In 2000, The Onion Made Fun of "Area Man" For Looking Things Up on the Internet

The Citizen's Guide to the Future
Nov. 27 2012 12:20 PM

"Area Man" From Old Onion Internet Parody Was Ahead of His Time

Onion Internet parody article
Imagine searching for everything on the Internet rather than just looking it up in a book like a normal person.

Screenshot / The Onion

The Onion’s “area man” tends to be a little low on self-awareness. He’s often the butt of a joke that everyone gets except him. But in the case of an Internet parody article that the satirical newspaper published in January of 2000, it turns out area man was simply ahead of his time.

Will Oremus Will Oremus

Will Oremus is Slate's senior technology writer.

The story, headlined “Area Man Consults Internet Whenever Possible,” pokes fun at a fictional 36-year-old Columbus-area office worker’s penchant for turning to the Web for information rather than simply making a phone call or looking it up in the newspaper like a normal person. From the story:

"Are you trying to find out what time Angela's Ashes is playing at Crosswoods Marcus Cinema?" Wisniewski asked his wife Pamela, noticing her looking through The Columbus Dispatch's movie listings. "I can log on to theDispatch's web site and check it in a flash."
"Now that my household is hooked up to the Internet, nothing is out of reach," Wisniewski said. "With the click of a mouse, anything we could want to know is available–even stuff that's otherwise only available in print."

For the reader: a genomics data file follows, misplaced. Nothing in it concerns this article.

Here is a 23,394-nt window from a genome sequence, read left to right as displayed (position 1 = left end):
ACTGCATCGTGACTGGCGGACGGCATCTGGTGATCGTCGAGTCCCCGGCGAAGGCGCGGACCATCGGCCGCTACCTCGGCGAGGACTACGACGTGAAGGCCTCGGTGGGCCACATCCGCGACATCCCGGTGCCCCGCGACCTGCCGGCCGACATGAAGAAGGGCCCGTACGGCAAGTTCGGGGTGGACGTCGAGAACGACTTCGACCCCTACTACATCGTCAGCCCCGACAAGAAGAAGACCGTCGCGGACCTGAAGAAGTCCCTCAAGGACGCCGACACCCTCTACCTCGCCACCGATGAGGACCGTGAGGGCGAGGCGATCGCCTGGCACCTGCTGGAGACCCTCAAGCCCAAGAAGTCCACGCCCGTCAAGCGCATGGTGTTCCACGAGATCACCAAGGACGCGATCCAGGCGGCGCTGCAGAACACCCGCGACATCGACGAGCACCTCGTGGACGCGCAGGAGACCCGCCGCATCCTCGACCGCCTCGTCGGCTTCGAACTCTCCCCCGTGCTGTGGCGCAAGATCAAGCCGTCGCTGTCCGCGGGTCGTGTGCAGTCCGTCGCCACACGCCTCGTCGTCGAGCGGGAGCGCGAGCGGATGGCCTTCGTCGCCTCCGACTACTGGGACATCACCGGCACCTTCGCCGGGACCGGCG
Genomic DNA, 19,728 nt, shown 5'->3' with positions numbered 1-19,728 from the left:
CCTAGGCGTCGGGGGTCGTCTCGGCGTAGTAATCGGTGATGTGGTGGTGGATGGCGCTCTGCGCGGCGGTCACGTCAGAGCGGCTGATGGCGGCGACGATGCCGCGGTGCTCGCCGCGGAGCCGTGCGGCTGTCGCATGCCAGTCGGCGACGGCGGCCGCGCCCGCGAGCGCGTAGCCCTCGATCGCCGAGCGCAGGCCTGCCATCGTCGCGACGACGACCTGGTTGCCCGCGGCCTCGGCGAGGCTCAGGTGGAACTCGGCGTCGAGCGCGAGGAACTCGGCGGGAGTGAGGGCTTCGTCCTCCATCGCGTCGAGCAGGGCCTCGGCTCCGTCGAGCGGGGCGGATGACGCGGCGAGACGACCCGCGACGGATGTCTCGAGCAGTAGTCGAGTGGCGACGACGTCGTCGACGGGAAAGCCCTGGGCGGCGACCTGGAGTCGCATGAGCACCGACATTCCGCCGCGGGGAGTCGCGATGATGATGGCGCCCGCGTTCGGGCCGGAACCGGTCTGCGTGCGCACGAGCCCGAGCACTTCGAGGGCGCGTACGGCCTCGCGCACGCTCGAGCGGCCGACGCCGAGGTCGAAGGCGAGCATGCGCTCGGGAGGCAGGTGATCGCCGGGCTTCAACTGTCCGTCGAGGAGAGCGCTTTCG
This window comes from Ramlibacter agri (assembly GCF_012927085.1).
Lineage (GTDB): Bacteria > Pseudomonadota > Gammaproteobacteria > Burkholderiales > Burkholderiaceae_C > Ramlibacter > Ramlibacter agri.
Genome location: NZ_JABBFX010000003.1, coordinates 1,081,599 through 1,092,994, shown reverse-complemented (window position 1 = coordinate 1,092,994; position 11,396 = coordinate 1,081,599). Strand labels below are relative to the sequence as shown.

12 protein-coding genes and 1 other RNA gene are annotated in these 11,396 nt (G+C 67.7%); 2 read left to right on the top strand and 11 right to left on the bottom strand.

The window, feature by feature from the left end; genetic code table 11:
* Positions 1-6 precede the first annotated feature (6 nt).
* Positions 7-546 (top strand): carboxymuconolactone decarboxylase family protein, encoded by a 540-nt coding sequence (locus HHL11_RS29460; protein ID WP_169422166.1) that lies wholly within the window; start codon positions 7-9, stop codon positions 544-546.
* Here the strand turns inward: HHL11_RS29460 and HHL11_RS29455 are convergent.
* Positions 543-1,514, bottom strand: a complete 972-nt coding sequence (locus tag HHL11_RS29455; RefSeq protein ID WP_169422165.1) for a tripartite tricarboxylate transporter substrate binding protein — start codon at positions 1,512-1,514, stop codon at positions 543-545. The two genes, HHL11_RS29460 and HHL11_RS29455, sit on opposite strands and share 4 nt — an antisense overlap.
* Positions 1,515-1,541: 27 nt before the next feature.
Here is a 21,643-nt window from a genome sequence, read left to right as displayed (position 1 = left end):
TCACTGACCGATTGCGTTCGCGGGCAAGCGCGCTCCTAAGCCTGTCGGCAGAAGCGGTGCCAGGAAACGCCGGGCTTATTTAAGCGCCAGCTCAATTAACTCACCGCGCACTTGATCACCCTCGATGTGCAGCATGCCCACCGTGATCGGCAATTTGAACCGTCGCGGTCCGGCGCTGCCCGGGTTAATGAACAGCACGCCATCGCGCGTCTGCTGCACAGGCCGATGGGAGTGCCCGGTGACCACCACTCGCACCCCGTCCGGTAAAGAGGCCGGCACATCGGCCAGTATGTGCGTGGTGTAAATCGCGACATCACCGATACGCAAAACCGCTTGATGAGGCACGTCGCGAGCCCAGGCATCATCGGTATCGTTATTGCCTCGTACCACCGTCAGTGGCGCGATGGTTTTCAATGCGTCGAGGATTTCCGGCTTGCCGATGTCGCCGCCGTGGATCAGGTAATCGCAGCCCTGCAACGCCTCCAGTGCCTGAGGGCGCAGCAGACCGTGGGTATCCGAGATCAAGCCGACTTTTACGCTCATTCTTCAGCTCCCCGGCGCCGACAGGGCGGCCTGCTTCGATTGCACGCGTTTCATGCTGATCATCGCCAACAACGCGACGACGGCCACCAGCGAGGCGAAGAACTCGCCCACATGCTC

To his wife’s growing annoyance, the clueless Wisniewski goes on to look up restaurant directions on Mapquest rather than calling the restaurant, search for pancake recipes on Altavista rather than reading the Bisquick box, and use an online dictionary instead of the print version.

The article’s timing nicely illustrates the pitfalls of lampooning technological progress. It was published the same month that AOL merged with Time Warner and began its precipitous decline, and four months before upstart Google won the contract to power the search results of Yahoo, the world’s most popular search site at the time. In other words, early 2000 was just about the last possible moment that a passage like this would have summed up the average Onion reader’s online experience:

"Last week, we had a houseguest who was wondering if there were any Jesuit colleges in Ohio," Wisniewski said. "All I had to do was open up my AOL software, enter my password, point the browser to, and click on Society & Culture, followed by Religion & Spirituality. From there, I had only to click Faiths & Practices, then Christianity, then Denominations & Sects, and then Catholic. Then I simply clicked on Orders, Jesuits, Colleges & Universities, Ohio, and boom, right there in front of me are Xavier University in Cincinnati and John Carroll University in Cleveland."

As Kevin Marks noted on Twitter yesterday, the Onion piece “is pretty much a product spec for Google.” It’s making the rounds this week thanks to a Wellington, New Zealand-area man named Chris McDowall, who for some reason posted it on a social-media site rather than simply clipping it out, Xeroxing it, and sending it to all of his friends and colleagues by mail.

Future Tense is a partnership of SlateNew America, and Arizona State University.



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